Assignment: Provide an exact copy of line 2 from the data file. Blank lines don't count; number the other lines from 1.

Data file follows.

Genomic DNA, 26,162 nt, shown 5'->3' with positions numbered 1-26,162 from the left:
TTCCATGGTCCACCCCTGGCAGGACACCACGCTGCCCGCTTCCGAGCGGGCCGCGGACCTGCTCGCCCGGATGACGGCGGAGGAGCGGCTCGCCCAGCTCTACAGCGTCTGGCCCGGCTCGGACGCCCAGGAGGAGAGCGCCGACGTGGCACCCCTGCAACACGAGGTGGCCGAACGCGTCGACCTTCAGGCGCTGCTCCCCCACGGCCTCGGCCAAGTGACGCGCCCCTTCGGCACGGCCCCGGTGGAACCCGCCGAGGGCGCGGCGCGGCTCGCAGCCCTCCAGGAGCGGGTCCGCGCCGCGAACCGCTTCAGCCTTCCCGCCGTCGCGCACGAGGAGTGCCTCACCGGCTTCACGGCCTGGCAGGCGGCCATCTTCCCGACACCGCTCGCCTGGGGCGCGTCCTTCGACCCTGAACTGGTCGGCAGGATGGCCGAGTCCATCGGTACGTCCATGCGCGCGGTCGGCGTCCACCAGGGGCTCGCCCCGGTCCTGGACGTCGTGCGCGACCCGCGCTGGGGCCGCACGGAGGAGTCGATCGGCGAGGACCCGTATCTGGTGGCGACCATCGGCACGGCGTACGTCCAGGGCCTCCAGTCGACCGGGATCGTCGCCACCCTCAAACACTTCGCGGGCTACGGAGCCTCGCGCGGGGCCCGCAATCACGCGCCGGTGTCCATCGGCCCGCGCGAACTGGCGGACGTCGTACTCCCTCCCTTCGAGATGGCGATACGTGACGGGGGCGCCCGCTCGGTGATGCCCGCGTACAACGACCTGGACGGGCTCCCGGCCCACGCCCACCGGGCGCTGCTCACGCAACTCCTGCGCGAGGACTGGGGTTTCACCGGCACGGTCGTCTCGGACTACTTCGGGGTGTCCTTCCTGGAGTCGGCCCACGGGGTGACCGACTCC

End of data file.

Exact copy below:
TTCCATGGTCCACCCCTGGCAGGACACCACGCTGCCCGCTTCCGAGCGGGCCGCGGACCTGCTCGCCCGGATGACGGCGGAGGAGCGGCTCGCCCAGCTCTACAGCGTCTGGCCCGGCTCGGACGCCCAGGAGGAGAGCGCCGACGTGGCACCCCTGCAACACGAGGTGGCCGAACGCGTCGACCTTCAGGCGCTGCTCCCCCACGGCCTCGGCCAAGTGACGCGCCCCTTCGGCACGGCCCCGGTGGAACCCGCCGAGGGCGCGGCGCGGCTCGCAGCCCTCCAGGAGCGGGTCCGCGCCGCGAACCGCTTCAGCCTTCCCGCCGTCGCGCACGAGGAGTGCCTCACCGGCTTCACGGCCTGGCAGGCGGCCATCTTCCCGACACCGCTCGCCTGGGGCGCGTCCTTCGACCCTGAACTGGTCGGCAGGATGGCCGAGTCCATCGGTACGTCCATGCGCGCGGTCGGCGTCCACCAGGGGCTCGCCCCGGTCCTGGACGTCGTGCGCGACCCGCGCTGGGGCCGCACGGAGGAGTCGATCGGCGAGGACCCGTATCTGGTGGCGACCATCGGCACGGCGTACGTCCAGGGCCTCCAGTCGACCGGGATCGTCGCCACCCTCAAACACTTCGCGGGCTACGGAGCCTCGCGCGGGGCCCGCAATCACGCGCCGGTGTCCATCGGCCCGCGCGAACTGGCGGACGTCGTACTCCCTCCCTTCGAGATGGCGATACGTGACGGGGGCGCCCGCTCGGTGATGCCCGCGTACAACGACCTGGACGGGCTCCCGGCCCACGCCCACCGGGCGCTGCTCACGCAACTCCTGCGCGAGGACTGGGGTTTCACCGGCACGGTCGTCTCGGACTACTTCGGGGTGTCCTTCCTGGAGTCGGCCCACGGGGTGACCGACTCC